A Hollywood private eye’s on the case when a shooting puts him in the hospital and a councilman’s daughter in the morgue in Leptuch’s (Last of the Horse Pistols, 2013, etc.) latest thriller.
It’s 1950 in Los Angeles, and PI Jim Hedges’ meeting with Councilman Pat Ruxton is cut short when a single shot in a restaurant parking lot hits both Hedges and Ruxton’s daughter, Beatrix. Beatrix doesn’t make it, but the shooter’s target is unclear; possibilities include others in the vicinity, like Ruxton’s wife, Mamie, and Beatrix’s fiance, Eddie—or even Hedges himself. The detective, who was already looking into heroin junkie Eddie’s murky background, is now on the hunt for a killer. Hedges’ search has him bumping elbows with gangsters and vengeance-minded individuals, and more bodies will hit the ground before it’s finally over. This detective story takes full advantage of its Hollywood setting: Real-life mobster Mickey Cohen has a significant role in the plot, and Hedges earns clients from the movie business thanks to the discretion his front-door sign promises. The PI is refreshingly atypical and indelible; he doesn’t encounter a mysterious dame, spending most of his time with one he knows quite well—his new(ish) wife, Velvet (the book even opens with a description of how they met). And Hedges’ background, while not as dark as other gumshoes’, is appropriately inscrutable: He was shot back when he was a cop, not knowing if the bullet (which is still next to his heart) was from a gangster or his then-partner, Dworf, who’s working the Ruxton case. The mystery of Hedges’ tracking down the killer all but disappears once he finds the shooter at around the halfway point. The book continues to retain suspense (there are more murders), but thorough coverage of multiple characters’ perspectives makes readers privy to info that Hedges has yet to obtain and puts them well ahead of the detective. Dishy one-liners, however, crop up throughout, not just from the suave protagonist, who notes that the “slug” that killed Beatrix “must have hit her like a cement truck,” but from others as well, including Ruxton: He’s not worried about a man who “greased his own skids.”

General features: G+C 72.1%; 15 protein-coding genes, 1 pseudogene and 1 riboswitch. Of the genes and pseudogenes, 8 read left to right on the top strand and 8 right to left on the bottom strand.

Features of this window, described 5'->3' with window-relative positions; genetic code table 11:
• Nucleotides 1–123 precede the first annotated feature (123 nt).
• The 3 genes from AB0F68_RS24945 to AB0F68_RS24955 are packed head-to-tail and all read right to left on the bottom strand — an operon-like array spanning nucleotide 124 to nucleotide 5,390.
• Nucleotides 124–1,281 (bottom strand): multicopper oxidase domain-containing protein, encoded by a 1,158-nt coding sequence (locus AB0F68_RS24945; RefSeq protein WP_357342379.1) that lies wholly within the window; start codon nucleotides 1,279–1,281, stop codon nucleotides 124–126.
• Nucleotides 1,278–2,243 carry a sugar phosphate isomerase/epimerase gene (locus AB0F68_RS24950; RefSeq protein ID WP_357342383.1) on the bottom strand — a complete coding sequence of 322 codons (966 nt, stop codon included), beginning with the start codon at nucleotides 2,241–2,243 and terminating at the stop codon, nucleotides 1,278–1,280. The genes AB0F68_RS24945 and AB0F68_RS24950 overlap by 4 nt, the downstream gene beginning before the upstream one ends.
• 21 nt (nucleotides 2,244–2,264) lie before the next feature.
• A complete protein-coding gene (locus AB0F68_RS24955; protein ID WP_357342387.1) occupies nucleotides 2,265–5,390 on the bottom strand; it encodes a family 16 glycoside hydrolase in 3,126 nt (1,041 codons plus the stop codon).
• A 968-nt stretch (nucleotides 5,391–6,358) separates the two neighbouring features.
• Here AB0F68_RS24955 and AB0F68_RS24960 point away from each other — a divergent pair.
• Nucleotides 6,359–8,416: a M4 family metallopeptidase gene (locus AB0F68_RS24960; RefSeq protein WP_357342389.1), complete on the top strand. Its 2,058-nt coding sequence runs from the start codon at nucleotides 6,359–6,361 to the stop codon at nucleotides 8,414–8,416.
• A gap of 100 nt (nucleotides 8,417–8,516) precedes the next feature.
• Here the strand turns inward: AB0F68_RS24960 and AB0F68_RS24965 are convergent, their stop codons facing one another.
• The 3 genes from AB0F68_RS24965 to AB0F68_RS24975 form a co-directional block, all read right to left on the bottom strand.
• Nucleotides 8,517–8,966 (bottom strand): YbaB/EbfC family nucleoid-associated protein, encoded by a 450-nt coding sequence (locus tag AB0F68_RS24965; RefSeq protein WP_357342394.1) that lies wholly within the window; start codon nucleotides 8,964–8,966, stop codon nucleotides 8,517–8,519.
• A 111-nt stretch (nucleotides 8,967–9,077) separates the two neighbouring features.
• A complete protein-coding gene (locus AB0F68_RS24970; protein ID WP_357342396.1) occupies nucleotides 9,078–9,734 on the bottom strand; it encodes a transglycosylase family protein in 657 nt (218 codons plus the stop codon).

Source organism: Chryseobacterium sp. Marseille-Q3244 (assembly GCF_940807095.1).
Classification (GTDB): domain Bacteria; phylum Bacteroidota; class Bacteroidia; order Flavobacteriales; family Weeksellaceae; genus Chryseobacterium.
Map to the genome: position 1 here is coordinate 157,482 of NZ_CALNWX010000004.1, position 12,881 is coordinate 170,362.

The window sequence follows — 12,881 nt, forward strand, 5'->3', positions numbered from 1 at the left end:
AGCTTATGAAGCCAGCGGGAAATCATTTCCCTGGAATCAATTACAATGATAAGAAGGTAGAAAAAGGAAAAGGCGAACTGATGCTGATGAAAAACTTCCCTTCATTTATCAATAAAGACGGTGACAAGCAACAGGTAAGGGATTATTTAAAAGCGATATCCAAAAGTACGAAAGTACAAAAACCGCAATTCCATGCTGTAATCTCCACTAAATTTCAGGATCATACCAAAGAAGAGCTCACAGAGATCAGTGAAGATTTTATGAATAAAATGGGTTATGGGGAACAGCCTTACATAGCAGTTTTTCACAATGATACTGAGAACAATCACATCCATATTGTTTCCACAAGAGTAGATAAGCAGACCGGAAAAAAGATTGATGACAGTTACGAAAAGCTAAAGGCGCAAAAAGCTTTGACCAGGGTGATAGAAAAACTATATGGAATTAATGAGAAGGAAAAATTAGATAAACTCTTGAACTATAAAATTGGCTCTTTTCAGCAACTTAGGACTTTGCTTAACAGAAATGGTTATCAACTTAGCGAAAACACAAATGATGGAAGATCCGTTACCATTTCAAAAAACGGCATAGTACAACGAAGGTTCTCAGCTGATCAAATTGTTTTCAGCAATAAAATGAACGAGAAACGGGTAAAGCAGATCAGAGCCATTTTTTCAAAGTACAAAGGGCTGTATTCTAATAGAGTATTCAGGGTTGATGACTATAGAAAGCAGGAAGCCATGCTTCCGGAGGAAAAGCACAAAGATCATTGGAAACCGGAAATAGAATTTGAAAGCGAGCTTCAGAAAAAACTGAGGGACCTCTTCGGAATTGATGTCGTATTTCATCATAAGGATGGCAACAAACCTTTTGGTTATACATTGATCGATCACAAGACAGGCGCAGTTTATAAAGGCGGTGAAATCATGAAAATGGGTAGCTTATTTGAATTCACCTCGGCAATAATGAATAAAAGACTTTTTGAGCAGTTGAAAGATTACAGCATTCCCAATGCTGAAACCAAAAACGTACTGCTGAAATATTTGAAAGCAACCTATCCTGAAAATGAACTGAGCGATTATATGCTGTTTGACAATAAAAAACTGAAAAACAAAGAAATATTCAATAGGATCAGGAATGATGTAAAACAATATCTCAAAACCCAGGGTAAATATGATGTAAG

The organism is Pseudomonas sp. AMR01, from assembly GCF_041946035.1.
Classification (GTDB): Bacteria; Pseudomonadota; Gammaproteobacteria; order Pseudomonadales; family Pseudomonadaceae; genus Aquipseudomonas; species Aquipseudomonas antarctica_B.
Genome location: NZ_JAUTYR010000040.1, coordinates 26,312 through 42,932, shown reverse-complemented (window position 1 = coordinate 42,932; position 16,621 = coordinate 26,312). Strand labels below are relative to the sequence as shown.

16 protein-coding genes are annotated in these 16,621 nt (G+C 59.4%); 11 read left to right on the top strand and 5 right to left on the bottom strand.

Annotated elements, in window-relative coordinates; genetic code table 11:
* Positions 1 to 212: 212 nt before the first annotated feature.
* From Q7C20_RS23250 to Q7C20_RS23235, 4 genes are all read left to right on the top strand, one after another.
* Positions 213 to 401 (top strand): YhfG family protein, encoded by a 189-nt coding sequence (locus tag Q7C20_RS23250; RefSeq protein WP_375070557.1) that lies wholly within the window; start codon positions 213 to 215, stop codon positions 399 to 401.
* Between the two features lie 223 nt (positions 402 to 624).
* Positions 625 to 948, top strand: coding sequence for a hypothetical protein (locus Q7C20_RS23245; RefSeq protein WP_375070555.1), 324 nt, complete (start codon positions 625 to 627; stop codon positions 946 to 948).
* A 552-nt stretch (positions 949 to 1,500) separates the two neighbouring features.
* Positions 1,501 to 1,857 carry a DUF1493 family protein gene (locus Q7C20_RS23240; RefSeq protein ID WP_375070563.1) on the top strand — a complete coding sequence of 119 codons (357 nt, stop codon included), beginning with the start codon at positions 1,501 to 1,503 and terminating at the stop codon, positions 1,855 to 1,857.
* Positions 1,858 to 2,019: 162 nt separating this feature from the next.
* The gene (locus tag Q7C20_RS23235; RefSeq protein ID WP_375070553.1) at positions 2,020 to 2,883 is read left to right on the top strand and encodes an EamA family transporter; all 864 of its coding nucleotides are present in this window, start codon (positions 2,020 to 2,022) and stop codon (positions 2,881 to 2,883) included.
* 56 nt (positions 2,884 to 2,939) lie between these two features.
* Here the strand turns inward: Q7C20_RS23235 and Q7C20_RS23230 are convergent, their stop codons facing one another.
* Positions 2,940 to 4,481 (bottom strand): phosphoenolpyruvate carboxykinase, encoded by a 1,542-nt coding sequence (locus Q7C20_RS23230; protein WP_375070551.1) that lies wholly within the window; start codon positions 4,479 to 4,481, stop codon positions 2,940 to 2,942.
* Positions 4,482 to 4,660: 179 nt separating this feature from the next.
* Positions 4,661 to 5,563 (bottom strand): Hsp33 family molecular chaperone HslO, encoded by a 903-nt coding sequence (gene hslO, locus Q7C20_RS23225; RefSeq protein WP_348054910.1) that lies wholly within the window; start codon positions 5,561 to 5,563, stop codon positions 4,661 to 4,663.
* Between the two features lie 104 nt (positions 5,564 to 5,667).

A detective who’s much different from Chandler’s Marlowe but equally unforgettable.